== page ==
A random sample of 501 eligible families was selected from a designated neighborhood in Portland, Oregon, and given the opportunity to join a 5-year intervention program promoting a low-fat and low-cholesterol eating pattern designed to reduce risk for coronary heart disease. Participation entailed three baseline assessments of clinical, dietary, and psychological indices, periodic follow-up measurements, and monthly small group meetings led by psychologists and nutritionists. A prior home health survey allowed comparisons of respondents from joining and nonjoining families in terms of reported health status, health beliefs, health locus of control, knowledge about health and nutrition, and demographic characteristics. Almost half (47%) of all invited families agreed to join this long-term nutrition intervention program and completed the necessary baseline assessments. Factors discriminating joiners and nonjoiners were not generally consistent with the health belief model of preventive health behavior. Joiners were similar to nonjoiners in terms of perceived susceptibility to disease, family health histories, and reports of elevated plasma cholesterol levels in the family. However, families with hypertensive members were less likely to join this heart disease prevention program. Positive predictors of participation included higher occupational status, greater knowledge about heart disease, a more internal health locus of control, and the belief that there are few barriers preventing the adoption of a healthier low-fat eating pattern. These findings indicate that there is widespread community interest in optimal nutrition, and they also provide suggestions as to what motivates the general public to take preventive health actions.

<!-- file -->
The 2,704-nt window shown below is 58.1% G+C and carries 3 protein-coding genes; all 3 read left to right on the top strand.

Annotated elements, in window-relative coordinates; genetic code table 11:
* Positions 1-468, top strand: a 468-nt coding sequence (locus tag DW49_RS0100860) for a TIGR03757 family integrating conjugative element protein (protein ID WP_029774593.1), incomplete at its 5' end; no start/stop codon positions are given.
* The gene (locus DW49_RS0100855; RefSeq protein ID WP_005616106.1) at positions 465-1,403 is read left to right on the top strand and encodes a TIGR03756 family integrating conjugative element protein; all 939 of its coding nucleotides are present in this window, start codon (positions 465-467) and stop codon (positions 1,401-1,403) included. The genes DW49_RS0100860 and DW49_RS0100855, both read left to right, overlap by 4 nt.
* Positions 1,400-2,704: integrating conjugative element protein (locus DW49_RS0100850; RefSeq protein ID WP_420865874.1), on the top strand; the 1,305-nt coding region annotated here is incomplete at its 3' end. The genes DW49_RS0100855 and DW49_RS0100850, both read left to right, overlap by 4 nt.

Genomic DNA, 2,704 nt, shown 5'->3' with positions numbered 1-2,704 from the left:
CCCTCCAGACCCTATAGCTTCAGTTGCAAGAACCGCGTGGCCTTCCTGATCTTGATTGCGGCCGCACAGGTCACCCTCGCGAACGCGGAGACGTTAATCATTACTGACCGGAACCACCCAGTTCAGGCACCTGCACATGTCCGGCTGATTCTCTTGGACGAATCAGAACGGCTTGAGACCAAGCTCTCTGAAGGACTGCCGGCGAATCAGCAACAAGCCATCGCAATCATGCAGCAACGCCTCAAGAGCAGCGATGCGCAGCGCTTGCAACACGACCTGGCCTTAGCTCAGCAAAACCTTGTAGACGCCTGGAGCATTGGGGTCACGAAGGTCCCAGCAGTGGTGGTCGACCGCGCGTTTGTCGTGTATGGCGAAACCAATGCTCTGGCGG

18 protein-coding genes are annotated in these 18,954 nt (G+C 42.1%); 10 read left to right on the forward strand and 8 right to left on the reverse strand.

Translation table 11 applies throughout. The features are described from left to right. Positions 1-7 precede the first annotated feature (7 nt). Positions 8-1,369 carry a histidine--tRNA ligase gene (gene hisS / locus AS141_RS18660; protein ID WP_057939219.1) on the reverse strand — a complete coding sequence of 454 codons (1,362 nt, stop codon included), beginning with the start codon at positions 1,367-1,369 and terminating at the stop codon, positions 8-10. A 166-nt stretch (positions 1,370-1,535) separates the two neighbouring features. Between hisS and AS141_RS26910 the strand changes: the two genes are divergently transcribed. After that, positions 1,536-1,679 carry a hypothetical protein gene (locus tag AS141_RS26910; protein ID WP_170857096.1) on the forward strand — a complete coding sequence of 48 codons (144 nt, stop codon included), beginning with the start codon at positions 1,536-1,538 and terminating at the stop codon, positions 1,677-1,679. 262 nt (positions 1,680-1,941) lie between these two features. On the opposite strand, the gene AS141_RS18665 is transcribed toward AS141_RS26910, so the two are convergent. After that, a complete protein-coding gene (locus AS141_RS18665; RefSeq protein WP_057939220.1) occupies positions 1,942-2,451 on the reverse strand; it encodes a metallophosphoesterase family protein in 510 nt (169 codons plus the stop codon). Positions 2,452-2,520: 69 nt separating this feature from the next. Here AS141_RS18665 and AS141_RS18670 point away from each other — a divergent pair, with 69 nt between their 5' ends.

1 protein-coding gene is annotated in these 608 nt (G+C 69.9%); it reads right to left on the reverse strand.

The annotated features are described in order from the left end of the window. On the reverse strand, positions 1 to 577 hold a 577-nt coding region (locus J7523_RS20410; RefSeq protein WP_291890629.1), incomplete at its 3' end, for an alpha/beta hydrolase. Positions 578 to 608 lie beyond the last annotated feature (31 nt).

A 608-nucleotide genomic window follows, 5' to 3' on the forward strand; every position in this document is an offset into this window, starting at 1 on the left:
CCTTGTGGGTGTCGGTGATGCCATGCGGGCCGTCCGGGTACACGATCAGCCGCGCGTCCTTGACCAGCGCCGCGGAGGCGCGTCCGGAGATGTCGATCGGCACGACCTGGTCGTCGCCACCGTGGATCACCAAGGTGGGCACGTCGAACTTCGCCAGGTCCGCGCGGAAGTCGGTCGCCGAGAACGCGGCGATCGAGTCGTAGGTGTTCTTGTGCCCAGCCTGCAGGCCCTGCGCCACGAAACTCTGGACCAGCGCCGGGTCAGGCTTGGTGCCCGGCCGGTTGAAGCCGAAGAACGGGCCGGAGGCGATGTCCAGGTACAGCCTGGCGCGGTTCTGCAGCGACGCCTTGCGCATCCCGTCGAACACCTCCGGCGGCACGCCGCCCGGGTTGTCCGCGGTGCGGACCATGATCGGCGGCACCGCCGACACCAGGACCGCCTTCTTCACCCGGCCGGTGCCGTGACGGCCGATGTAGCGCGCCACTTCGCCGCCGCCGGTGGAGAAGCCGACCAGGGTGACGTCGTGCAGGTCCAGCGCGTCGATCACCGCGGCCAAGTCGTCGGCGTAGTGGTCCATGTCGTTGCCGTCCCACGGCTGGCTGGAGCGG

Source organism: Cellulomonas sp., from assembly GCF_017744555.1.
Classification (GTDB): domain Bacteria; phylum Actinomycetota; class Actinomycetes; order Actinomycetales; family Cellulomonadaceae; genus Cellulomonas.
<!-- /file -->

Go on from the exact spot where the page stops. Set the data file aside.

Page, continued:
ASJC Scopus subject areas
- Public Health, Environmental and Occupational Health